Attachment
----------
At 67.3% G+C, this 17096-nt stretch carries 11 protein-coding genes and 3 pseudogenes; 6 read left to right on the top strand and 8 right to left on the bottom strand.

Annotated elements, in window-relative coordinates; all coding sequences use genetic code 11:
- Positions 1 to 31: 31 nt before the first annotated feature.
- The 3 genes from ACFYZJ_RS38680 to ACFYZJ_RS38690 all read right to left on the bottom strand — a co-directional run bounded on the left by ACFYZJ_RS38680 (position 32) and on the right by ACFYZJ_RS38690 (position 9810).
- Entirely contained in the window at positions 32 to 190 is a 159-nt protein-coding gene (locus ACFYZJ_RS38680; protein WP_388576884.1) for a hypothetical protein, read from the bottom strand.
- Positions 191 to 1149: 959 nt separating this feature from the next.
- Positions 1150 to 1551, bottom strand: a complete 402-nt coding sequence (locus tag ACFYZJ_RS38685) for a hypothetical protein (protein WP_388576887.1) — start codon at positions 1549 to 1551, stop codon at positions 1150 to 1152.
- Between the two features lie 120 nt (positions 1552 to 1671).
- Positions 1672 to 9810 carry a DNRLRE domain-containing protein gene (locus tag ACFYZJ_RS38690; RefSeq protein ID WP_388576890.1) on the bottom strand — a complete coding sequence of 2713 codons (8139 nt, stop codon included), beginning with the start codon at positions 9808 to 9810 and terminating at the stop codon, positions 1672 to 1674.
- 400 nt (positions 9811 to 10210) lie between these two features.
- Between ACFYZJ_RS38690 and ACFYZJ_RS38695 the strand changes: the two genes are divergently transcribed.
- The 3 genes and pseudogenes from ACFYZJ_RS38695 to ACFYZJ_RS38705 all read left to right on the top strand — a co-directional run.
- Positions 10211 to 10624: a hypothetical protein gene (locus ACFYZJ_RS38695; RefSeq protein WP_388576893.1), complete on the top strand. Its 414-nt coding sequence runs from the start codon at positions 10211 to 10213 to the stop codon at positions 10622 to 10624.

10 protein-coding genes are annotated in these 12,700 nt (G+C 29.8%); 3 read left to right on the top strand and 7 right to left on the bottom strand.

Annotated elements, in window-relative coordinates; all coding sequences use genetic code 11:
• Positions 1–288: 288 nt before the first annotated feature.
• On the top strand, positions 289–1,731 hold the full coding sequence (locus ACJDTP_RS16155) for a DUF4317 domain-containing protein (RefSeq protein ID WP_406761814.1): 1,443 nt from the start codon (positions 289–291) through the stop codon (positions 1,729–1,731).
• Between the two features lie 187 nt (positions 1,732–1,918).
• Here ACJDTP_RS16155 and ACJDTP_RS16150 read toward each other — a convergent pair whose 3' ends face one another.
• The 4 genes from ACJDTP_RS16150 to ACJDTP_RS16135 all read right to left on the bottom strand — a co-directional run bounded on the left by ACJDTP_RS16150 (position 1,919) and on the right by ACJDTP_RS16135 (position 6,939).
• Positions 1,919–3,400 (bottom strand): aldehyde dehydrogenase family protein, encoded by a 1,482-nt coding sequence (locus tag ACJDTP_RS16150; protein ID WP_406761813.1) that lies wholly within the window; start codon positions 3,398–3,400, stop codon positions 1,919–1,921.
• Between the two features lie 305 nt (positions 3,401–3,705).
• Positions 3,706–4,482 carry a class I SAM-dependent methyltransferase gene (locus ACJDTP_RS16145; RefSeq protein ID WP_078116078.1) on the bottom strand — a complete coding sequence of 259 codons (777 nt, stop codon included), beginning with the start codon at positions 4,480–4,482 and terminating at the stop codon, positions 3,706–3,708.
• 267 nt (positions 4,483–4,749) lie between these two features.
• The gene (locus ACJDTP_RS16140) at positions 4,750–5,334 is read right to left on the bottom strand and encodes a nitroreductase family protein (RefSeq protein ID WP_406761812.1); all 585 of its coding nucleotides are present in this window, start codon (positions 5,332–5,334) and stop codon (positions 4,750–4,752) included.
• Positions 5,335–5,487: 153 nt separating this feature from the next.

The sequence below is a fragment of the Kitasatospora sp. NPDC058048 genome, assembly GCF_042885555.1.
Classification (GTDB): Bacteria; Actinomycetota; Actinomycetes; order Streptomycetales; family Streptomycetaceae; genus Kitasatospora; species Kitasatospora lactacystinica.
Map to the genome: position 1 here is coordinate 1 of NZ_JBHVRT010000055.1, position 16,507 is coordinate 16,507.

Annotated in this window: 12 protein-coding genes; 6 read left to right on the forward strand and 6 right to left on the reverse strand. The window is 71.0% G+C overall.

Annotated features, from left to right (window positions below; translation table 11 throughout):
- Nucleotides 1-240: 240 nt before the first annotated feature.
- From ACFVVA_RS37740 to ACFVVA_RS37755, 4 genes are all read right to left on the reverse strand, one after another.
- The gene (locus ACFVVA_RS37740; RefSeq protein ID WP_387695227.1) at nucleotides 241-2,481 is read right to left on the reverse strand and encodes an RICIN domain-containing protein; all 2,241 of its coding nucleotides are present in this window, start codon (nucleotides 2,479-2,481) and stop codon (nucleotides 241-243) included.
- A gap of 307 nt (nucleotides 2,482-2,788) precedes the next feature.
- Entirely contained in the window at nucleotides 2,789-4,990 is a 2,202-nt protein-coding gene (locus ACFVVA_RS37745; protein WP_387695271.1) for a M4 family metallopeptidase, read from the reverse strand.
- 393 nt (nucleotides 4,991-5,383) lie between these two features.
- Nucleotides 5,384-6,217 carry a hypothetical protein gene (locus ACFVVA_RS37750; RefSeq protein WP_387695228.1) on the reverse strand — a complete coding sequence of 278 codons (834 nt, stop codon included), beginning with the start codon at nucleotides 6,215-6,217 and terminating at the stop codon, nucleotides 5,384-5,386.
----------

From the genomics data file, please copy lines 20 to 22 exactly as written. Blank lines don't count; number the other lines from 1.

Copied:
• The 4 genes from ACJDTP_RS16150 to ACJDTP_RS16135 all read right to left on the bottom strand — a co-directional run bounded on the left by ACJDTP_RS16150 (position 1,919) and on the right by ACJDTP_RS16135 (position 6,939).
• Positions 1,919–3,400 (bottom strand): aldehyde dehydrogenase family protein, encoded by a 1,482-nt coding sequence (locus tag ACJDTP_RS16150; protein ID WP_406761813.1) that lies wholly within the window; start codon positions 3,398–3,400, stop codon positions 1,919–1,921.
• Between the two features lie 305 nt (positions 3,401–3,705).